But around the time Vesely spoke those words, engineers at Boeing were discovering that the latest sensors, processors and algorithms perhaps could produce robotic warplanes with nearly human-like thinking processes. These improved drones wouldn’t be fully autonomous, as they would still require a human being to feed them mission parameters before a flight. But they would be much more autonomous than any Predator or Reaper. Once airborne, they’d be mostly on their own.
The newer generation of drones would match Singer’s definition of a robot warrior. “They carry sensors that gather information about the world around them, processors that use that information to make appropriate decisions and effectors that act to create change in the world around the machine, such as by movement or firing a weapon.”
Boeing’s work on drone autonomy began back in the late 1990s but found its best application in the on-again, off-again X-45 initiative. The jet-powered, flying-wing X-45 was originally an experimental Air Force program aimed at producing a pilot-less bomber. Paired with Northrop Grumman’s similar X-47 program, the X-45 passed to the fringe-science Defense Advanced Research Projects Agency in 2003 and got canceled less than three years later.
Amid these programmatic upheavals, the X-45 managed to fly around 50 test missions, and proved it could steer itself into defended territory, identify targets and fire weapons, all without human intervention. “The main issue we always ran into was that no one trusted it,” a Boeing engineer who worked on the X-45 told Breaking Defense, on condition of anonymity. “If a UAV is nearly fully autonomous and puts a bomb on a school bus and not a supply truck, who gets held up for the penalty?”
To this day, that same mistrust prompts program officials to include high degrees of human intervention in robotic systems — and that can seriously degrade performance. In 2009, Massachusetts Institute of Technology professor Missy Cummings devised an experiment that tasked a human operator with coordinating large numbers of highly autonomous UAS.
Cummings found that the drones’ effectiveness increased as human intervention decreased. “Poor performance was exacerbated by a lack of operator consensus to consider a new plan when prompted by the automation, as well as negative attitudes towards Unmanned Aerial Vehicles in general.”
If you love something, set it free
Northrop’s X-47 is the natural result of this imbalance between performance and human control. The bat-shaped ‘bot survived its tenure at DARPA and transferred to the Navy for the $1-billion Unmanned Carrier Air System Demonstration program, which aims to fly a robotic warplane off a carrier deck in 2013. The X-47 could form the basis of the world’s first armed, jet-powered, fighter-class robot warplane, and a possible centerpiece system for the next decade of UAS. But in its current form, the X-47 is badly handicapped by concerns over accountability.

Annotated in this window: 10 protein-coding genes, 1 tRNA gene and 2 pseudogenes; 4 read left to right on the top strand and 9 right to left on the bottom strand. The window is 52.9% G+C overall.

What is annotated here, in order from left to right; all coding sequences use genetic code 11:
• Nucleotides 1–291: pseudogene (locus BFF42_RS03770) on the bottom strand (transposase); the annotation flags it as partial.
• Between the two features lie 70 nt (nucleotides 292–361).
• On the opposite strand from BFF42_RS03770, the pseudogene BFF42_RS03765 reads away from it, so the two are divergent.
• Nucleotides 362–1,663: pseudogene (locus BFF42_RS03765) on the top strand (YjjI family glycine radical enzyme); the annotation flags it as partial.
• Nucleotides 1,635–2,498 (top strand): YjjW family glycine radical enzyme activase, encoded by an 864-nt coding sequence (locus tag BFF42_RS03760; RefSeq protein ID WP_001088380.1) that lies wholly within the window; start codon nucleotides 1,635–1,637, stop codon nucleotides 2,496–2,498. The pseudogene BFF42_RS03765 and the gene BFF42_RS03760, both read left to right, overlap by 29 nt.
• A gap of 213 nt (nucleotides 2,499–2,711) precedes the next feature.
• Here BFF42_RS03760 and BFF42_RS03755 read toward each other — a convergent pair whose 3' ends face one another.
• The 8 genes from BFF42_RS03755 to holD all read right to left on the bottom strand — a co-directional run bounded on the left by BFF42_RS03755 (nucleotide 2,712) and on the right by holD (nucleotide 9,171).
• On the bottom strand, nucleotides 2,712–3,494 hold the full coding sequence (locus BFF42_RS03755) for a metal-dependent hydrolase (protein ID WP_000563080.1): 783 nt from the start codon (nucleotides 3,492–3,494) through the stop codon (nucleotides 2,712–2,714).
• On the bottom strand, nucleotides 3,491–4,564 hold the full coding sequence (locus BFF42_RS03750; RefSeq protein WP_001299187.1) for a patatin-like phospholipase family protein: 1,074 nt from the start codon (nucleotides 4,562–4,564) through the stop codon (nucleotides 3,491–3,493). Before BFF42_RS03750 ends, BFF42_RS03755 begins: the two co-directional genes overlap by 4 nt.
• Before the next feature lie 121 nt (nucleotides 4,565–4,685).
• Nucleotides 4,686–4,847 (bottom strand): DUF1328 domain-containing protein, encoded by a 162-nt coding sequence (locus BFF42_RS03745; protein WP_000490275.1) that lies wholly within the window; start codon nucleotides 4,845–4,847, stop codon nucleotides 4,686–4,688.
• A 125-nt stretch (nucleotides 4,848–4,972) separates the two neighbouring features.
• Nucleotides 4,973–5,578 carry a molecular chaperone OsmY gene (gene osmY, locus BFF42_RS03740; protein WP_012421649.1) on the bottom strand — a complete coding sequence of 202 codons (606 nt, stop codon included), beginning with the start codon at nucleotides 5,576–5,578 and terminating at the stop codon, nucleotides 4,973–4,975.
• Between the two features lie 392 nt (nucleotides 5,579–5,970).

The current X-47B can be highly autonomous, but also includes a redundant “man in the loop.” Northrop’s “air-ship interface” includes radio links and algorithms allowing a carrier and an X-47B to communicate with each other. The carrier steers the drone through crowded airspace and can even guide it in for a deck landing while the operator watches, poised to override the machine-to-machine planning. In July, Northrop successfully tested this system using the USS Eisenhower and a manned F/A-18D surrogate plane.
The air-ship interface is just one facet of the X-47B’s autonomy. Elsewhere across its mission profile, the drone does not need human guidance, but waits for it anyways. “Even though it’s possible for a UAS to find a target, identify it and give those coordinates electronically to a weapon, it won’t do that unless it’s told to,” Carl Johnson, a Northrop vice president, told Breaking Defense. “The technology is there, but there is still a need for a human in the loop.”
Reducing the human’s role could mean a freer and more effective X-47 and, by extension, a far more powerful future drone air force. But that can’t happen without a legal consensus regarding robot accountability.
The first decade after 9/11 proved that drones and people can make powerful teams. The second decade could see robots proving their worth all on their own. But only if we can hold them — that is, someone who controls them — accountable.